Dietary Basics Help Build New Brain Cells

December 10, 2009 | Byron J. Richards, Board Certified Clinical Nutritionist

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 Dietary Basics Help Build New Brain Cells
A diet high in polyphenols1 and polyunsaturated fatty acids is shown to help stimulate the production of new brain cells (brain stem cells) and reduce the deterioration of existing brain cells. A forty day experimental diet with mice (equivalent of five years human time) enabled researchers to analyze specific regions in the brain associated with stem cell formation.

The researchers state their results show that such a diet is capable of inducing the generation of new cells in the adult brain. It is also capable of strengthening the neural networks that become affected with age, and in neurogenerative processes such as Alzheimer's disease, as well as protecting neurons from oxidative and neural damage -- two phenomena that occur at the origin of many diseases affecting the central nervous system.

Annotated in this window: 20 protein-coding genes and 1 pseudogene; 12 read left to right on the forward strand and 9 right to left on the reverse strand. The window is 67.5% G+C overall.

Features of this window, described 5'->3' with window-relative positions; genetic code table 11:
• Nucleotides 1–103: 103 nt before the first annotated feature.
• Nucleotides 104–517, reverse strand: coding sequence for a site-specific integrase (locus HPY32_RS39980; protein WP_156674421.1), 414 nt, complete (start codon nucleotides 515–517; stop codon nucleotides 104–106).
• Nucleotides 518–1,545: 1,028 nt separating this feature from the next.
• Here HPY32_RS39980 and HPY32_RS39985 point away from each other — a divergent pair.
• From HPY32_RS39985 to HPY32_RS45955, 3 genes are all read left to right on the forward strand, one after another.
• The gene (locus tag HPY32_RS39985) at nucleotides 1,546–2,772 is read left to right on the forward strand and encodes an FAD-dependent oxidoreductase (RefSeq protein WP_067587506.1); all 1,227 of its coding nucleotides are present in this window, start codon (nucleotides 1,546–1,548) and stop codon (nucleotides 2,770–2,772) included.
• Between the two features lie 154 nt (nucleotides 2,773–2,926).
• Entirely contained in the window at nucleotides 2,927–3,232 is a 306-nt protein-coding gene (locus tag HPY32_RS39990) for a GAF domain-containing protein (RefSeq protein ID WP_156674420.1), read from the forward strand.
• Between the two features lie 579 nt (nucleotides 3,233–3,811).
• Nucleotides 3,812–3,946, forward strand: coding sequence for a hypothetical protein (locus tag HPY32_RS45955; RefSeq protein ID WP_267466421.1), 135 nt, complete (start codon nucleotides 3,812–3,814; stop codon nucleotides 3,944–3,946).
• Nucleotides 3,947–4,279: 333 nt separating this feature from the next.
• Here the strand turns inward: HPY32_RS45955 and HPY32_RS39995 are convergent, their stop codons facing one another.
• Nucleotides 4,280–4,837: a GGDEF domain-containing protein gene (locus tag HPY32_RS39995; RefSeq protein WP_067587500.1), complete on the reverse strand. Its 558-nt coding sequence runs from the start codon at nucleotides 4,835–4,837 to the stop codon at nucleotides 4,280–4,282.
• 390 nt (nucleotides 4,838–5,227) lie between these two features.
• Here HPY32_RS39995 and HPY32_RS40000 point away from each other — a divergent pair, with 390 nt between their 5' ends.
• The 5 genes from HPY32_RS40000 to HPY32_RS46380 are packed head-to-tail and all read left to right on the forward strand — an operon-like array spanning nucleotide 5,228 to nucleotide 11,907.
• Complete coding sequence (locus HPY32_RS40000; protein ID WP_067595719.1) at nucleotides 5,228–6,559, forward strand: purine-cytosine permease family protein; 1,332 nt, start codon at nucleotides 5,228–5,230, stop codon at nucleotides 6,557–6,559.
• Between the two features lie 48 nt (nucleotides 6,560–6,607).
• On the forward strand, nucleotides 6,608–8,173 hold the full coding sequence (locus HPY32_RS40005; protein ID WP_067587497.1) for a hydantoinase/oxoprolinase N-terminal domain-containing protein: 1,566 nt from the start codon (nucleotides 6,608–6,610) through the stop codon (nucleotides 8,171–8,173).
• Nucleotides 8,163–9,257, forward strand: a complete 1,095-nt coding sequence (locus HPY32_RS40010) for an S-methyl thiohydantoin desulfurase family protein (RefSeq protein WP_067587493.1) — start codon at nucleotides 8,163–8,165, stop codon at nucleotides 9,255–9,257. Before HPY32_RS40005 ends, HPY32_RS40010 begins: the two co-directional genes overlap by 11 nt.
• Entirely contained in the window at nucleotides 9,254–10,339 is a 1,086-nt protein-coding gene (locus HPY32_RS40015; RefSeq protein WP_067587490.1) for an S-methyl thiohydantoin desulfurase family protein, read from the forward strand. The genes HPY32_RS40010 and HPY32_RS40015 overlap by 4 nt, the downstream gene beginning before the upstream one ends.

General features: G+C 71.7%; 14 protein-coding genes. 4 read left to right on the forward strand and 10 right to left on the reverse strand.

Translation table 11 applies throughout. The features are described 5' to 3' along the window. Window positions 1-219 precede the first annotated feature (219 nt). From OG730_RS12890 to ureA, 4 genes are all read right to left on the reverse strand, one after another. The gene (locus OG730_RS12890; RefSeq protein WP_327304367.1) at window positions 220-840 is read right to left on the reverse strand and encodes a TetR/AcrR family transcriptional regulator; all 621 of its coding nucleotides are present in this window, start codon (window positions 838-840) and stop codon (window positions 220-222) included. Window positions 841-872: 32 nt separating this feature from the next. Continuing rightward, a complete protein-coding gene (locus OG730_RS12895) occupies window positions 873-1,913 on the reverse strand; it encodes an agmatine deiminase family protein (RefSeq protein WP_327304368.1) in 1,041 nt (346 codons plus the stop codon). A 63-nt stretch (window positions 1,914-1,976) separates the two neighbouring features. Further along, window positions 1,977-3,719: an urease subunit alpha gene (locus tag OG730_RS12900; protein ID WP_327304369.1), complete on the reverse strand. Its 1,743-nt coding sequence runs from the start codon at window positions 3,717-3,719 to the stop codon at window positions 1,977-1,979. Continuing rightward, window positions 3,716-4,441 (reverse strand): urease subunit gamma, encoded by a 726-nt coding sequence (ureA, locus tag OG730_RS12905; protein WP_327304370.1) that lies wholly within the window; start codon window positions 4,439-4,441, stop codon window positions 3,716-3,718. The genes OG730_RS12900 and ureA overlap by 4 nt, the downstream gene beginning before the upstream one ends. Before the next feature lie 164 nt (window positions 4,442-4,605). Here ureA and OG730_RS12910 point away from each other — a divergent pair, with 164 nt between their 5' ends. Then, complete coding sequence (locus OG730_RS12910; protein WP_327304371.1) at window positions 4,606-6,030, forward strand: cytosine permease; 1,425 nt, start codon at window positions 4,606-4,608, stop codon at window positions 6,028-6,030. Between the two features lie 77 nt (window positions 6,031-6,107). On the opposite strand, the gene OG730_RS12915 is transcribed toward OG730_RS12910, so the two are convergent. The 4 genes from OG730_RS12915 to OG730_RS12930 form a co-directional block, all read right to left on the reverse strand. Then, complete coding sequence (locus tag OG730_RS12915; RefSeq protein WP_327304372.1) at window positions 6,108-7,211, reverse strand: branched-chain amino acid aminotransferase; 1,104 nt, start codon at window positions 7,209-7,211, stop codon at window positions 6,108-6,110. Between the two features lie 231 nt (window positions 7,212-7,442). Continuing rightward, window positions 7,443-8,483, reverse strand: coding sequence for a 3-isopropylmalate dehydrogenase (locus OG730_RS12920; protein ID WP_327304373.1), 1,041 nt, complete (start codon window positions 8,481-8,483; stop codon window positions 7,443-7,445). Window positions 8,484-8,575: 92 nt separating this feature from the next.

Polyphenols are common components of fruits and vegetables. The best known and studied polyphenols are flavonoids, such as grape seed extract, green tea, resveratrol, and quercetin. DHA is the polyunsaturated fatty acid with the most science supporting brain health.

This study shows that having dietary basics in place, which includes fresh fruit, vegetables, and polyunsaturated fatty acids, has a positive influence on the generation of new brain cells. Conversely, diets lacking these basic supplements such as diets high in refined and packaged foods, fail to enhance brain health.

Referenced Studies

  1. ^ Polyphenols and Polyunsaturated Fatty Acids Help New Brain Cells Form  Journal of Alzheimer's Disease.  Tony Valente, Juan Hidalgo, Irene Bolea, Bartolomé Ramirez, Neus Anglés, Jordi Reguant, José Ramón Morelló, Cristina Gutiérrez, Mercè Boada and Mercedes Unzeta.

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